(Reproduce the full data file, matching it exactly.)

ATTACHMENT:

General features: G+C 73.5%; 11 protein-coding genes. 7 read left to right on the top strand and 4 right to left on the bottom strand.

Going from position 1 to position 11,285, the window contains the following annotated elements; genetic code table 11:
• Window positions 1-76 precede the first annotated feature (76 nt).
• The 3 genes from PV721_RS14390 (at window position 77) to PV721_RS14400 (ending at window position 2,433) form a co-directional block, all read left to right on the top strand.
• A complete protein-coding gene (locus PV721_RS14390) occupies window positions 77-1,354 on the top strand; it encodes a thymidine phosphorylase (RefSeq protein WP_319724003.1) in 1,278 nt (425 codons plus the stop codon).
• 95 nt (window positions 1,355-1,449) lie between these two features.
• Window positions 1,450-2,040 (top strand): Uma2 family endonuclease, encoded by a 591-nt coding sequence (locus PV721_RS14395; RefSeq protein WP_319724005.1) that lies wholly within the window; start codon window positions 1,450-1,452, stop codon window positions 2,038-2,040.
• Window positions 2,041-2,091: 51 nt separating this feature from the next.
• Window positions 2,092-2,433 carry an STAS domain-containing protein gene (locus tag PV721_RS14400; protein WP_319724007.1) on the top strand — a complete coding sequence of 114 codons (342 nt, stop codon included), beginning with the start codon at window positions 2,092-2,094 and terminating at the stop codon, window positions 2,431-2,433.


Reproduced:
General features: G+C 73.5%; 11 protein-coding genes. 7 read left to right on the top strand and 4 right to left on the bottom strand.

Going from position 1 to position 11,285, the window contains the following annotated elements; genetic code table 11:
• Window positions 1-76 precede the first annotated feature (76 nt).
• The 3 genes from PV721_RS14390 (at window position 77) to PV721_RS14400 (ending at window position 2,433) form a co-directional block, all read left to right on the top strand.
• A complete protein-coding gene (locus PV721_RS14390) occupies window positions 77-1,354 on the top strand; it encodes a thymidine phosphorylase (RefSeq protein WP_319724003.1) in 1,278 nt (425 codons plus the stop codon).
• 95 nt (window positions 1,355-1,449) lie between these two features.
• Window positions 1,450-2,040 (top strand): Uma2 family endonuclease, encoded by a 591-nt coding sequence (locus PV721_RS14395; RefSeq protein WP_319724005.1) that lies wholly within the window; start codon window positions 1,450-1,452, stop codon window positions 2,038-2,040.
• Window positions 2,041-2,091: 51 nt separating this feature from the next.
• Window positions 2,092-2,433 carry an STAS domain-containing protein gene (locus tag PV721_RS14400; protein WP_319724007.1) on the top strand — a complete coding sequence of 114 codons (342 nt, stop codon included), beginning with the start codon at window positions 2,092-2,094 and terminating at the stop codon, window positions 2,431-2,433.